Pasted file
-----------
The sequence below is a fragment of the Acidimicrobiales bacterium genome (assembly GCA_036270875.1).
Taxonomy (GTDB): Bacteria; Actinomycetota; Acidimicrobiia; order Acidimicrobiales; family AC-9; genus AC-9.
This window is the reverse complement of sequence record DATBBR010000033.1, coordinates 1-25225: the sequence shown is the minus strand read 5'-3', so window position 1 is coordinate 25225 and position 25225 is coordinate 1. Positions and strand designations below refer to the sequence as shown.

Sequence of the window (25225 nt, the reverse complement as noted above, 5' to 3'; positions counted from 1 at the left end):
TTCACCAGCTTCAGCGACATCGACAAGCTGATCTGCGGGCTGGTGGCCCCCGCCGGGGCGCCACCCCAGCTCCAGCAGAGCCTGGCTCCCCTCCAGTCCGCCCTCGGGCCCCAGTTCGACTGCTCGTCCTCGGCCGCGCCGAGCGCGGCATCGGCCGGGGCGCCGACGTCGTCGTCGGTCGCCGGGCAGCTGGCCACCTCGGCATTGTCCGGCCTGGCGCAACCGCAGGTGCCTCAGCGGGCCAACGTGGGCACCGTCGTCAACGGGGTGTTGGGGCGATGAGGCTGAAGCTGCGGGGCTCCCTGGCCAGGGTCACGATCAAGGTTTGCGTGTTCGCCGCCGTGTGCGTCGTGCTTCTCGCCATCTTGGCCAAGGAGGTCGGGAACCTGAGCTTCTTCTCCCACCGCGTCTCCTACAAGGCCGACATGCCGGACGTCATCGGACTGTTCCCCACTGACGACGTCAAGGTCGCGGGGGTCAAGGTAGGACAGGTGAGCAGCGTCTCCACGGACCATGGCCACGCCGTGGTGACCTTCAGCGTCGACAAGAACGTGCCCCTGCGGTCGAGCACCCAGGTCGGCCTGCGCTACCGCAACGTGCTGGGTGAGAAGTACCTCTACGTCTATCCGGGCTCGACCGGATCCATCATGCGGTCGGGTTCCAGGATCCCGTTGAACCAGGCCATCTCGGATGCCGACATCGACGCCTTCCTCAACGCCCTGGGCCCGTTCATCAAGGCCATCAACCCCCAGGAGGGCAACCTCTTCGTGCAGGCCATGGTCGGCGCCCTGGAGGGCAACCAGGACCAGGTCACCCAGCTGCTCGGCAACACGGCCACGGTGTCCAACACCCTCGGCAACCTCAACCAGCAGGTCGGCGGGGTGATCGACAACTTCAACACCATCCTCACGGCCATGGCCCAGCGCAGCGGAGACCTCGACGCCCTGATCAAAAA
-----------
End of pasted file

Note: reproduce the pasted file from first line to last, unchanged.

The sequence below is a fragment of the Acidimicrobiales bacterium genome (assembly GCA_036270875.1).
Taxonomy (GTDB): Bacteria; Actinomycetota; Acidimicrobiia; order Acidimicrobiales; family AC-9; genus AC-9.
This window is the reverse complement of sequence record DATBBR010000033.1, coordinates 1-25225: the sequence shown is the minus strand read 5'-3', so window position 1 is coordinate 25225 and position 25225 is coordinate 1. Positions and strand designations below refer to the sequence as shown.

Sequence of the window (25225 nt, the reverse complement as noted above, 5' to 3'; positions counted from 1 at the left end):
TTCACCAGCTTCAGCGACATCGACAAGCTGATCTGCGGGCTGGTGGCCCCCGCCGGGGCGCCACCCCAGCTCCAGCAGAGCCTGGCTCCCCTCCAGTCCGCCCTCGGGCCCCAGTTCGACTGCTCGTCCTCGGCCGCGCCGAGCGCGGCATCGGCCGGGGCGCCGACGTCGTCGTCGGTCGCCGGGCAGCTGGCCACCTCGGCATTGTCCGGCCTGGCGCAACCGCAGGTGCCTCAGCGGGCCAACGTGGGCACCGTCGTCAACGGGGTGTTGGGGCGATGAGGCTGAAGCTGCGGGGCTCCCTGGCCAGGGTCACGATCAAGGTTTGCGTGTTCGCCGCCGTGTGCGTCGTGCTTCTCGCCATCTTGGCCAAGGAGGTCGGGAACCTGAGCTTCTTCTCCCACCGCGTCTCCTACAAGGCCGACATGCCGGACGTCATCGGACTGTTCCCCACTGACGACGTCAAGGTCGCGGGGGTCAAGGTAGGACAGGTGAGCAGCGTCTCCACGGACCATGGCCACGCCGTGGTGACCTTCAGCGTCGACAAGAACGTGCCCCTGCGGTCGAGCACCCAGGTCGGCCTGCGCTACCGCAACGTGCTGGGTGAGAAGTACCTCTACGTCTATCCGGGCTCGACCGGATCCATCATGCGGTCGGGTTCCAGGATCCCGTTGAACCAGGCCATCTCGGATGCCGACATCGACGCCTTCCTCAACGCCCTGGGCCCGTTCATCAAGGCCATCAACCCCCAGGAGGGCAACCTCTTCGTGCAGGCCATGGTCGGCGCCCTGGAGGGCAACCAGGACCAGGTCACCCAGCTGCTCGGCAACACGGCCACGGTGTCCAACACCCTCGGCAACCTCAACCAGCAGGTCGGCGGGGTGATCGACAACTTCAACACCATCCTCACGGCCATGGCCCAGCGCAGCGGAGACCTCGACGCCCTGATCAAAAA